Pontificator has another thread on justification, and of course N.T. Wright makes another appearance. Over and over again, the issue is whether or not justification is only forensic, or if we are, in effect, transformed by justification in addition to its "forensic" dimension. Interestingly, Dr. Martin Luther but it most succinctly: "So what happens when we are justified? Better yet—what happens at baptism? We Lutherans retain and defend the ancient doctrine of baptismal regeneration."
That's right, justification is not "merely" forensic. It also means rebirth, since we believe we are reborn in Baptism. Along with our justification comes the Holy Ghost and a change of the person. Does this make justification "intrinsic" and therefore the Lutheran distinction between justification and sanctification becomes moot? Let's see:
Augsberg Confession IV:
"Also they teach that men cannot be justified before God by their own strength, merits, or works, but are freely justified for 2] Christ's sake, through faith, when they believe that they are received into favor, and that their sins are forgiven for Christ's sake, who, by His death, has made satisfaction for our sins. 3] This faith God imputes for righteousness in His sight. Rom. 3 and 4. "
So, it seems we are justified when we believe we are justified before God for Christ's sake, and not because of our own efforts. That sounds extrinsic to me--we are received in favor because of something outside us. So, how can we receive this gift through faith?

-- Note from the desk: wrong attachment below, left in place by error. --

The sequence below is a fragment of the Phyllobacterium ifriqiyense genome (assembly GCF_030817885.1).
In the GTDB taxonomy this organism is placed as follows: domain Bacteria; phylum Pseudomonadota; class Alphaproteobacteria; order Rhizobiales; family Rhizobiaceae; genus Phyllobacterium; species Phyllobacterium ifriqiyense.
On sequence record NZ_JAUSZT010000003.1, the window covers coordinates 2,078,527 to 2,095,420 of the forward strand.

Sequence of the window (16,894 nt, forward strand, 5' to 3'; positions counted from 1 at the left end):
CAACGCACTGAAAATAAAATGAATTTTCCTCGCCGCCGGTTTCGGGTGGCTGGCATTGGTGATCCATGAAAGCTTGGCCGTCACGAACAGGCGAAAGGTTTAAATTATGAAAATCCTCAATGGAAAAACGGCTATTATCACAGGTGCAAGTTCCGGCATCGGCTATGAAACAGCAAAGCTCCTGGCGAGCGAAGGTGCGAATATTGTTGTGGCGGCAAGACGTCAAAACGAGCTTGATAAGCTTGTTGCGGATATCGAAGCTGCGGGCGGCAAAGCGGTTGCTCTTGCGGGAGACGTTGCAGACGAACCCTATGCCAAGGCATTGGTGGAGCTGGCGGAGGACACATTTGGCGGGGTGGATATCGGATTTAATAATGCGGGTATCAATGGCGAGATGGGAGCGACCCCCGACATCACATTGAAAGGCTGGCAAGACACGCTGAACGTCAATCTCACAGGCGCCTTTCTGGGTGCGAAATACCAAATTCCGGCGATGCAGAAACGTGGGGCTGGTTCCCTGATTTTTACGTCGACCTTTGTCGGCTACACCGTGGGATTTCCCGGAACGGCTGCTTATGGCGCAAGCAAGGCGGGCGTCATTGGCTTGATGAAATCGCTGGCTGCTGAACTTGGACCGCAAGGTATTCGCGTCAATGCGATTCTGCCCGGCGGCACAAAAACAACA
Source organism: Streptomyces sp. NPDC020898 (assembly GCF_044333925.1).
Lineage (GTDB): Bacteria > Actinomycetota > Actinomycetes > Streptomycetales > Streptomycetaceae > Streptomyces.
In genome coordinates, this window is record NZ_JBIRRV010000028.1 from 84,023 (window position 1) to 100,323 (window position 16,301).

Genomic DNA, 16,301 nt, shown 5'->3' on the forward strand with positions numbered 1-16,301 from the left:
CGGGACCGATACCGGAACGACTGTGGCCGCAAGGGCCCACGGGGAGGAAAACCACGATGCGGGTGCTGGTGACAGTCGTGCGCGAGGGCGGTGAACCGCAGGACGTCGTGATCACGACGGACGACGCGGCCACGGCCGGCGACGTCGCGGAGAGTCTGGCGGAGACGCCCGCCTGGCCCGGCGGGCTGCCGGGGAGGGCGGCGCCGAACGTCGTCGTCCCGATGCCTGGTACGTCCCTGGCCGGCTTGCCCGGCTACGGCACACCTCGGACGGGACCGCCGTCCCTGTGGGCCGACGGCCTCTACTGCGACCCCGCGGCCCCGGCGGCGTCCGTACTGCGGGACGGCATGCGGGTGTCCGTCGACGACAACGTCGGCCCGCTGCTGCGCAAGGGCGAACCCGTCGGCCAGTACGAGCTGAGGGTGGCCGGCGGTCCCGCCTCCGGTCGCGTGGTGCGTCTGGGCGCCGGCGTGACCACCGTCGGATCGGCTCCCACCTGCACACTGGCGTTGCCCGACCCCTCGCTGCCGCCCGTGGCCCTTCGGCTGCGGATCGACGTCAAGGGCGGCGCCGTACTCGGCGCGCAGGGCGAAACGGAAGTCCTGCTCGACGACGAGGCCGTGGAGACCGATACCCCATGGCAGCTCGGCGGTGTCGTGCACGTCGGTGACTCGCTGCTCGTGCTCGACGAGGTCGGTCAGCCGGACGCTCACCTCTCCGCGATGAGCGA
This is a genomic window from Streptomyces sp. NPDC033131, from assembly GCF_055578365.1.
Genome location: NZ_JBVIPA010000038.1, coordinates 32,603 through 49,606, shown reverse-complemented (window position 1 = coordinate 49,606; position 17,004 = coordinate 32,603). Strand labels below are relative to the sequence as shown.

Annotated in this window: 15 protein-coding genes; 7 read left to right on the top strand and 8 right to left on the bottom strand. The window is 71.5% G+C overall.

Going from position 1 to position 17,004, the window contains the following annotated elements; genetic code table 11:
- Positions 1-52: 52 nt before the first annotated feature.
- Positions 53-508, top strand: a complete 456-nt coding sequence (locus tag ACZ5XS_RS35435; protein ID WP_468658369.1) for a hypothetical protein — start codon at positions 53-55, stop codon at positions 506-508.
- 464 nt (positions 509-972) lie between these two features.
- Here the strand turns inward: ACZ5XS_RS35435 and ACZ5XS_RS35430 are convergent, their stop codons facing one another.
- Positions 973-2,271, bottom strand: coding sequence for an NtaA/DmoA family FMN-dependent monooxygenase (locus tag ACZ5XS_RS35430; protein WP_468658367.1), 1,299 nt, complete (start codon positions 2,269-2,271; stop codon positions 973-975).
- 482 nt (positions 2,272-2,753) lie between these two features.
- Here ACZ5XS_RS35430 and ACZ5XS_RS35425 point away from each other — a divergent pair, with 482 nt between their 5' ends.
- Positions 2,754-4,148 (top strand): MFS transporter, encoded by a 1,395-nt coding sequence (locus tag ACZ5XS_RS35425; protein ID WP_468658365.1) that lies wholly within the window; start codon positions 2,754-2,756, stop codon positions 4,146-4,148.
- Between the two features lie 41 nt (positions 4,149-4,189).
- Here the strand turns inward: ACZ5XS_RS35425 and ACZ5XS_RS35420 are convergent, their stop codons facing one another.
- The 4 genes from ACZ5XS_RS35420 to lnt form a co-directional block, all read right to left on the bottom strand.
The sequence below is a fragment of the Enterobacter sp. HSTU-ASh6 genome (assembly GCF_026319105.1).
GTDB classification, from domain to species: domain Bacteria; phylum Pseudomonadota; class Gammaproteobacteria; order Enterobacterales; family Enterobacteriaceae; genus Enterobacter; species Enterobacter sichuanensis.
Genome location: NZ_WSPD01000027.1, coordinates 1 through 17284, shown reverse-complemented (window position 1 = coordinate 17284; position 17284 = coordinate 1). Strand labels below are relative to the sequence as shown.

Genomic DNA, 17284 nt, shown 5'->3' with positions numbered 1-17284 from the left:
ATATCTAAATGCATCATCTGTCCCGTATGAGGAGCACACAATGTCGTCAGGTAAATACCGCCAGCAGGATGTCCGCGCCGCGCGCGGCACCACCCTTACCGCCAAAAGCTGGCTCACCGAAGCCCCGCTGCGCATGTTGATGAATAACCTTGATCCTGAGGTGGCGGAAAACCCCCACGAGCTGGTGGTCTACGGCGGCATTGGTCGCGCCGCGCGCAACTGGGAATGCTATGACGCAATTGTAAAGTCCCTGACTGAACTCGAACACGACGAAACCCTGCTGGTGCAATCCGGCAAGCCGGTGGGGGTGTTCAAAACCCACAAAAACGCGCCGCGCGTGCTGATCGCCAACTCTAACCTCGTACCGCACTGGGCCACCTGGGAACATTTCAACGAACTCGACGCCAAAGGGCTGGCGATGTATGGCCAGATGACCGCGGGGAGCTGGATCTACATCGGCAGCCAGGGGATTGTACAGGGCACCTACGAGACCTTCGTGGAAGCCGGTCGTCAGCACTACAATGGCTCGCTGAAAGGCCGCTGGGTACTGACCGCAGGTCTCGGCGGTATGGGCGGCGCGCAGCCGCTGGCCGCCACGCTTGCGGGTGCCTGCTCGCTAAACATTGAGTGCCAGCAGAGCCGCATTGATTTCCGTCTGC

Epitome II--Free Will
"With this Word the Holy Ghost is present, and opens hearts, so that they, as Lydia in Acts 16, 14, are attentive to it, and are thus converted alone through the grace and power of the Holy Ghost, whose 6] work alone the conversion of man is. For without His grace, and if He do not grant the increase, our willing and running, our planting, sowing, and watering, all are nothing, as Christ says John 15, 5: Without Me ye can do nothing. With these brief words He denies to the free will its powers, and ascribes everything to God's grace, in order that no one may boast before God. 1 Cor. 1, 29; 2 Cor. 12, 5; Jer. 9, 23."
So, the Holy Ghost opens hearts through the preached word of salvation in Jesus Christ. That sounds intrinsic.
We hear the word, we believe the word, we are justified, all by the free gift of God through the Holy Spirit. A baby is justified in his Baptism apart from any works he has done. Sometimes justification is mentioned as an occurrence in the past, as in 1 Cor 6:11. This makes no sense if we are also justified only when we cooperate with the Hoy Ghost. Nor does it mean that the Scriptures only speak of justification in the past tense, as we see in Romans 2:13 we may speak of justification as a future event too. In my opinion, this makes a lot of these types of discussions academic. If we can point to our Baptism as when we were justified, doesn't that necessitate a distinction between justification and sanctification? And if justification is a future event, doesn't that necessitate some change in the person from when he was not justified to when he is?
As I pointed out in my post about N.T. Wright, we really do mean that when we hear the Gospel and believe that we are justified by faith. We are reborn, as Dr. Luther says above. That is a change, a really big change.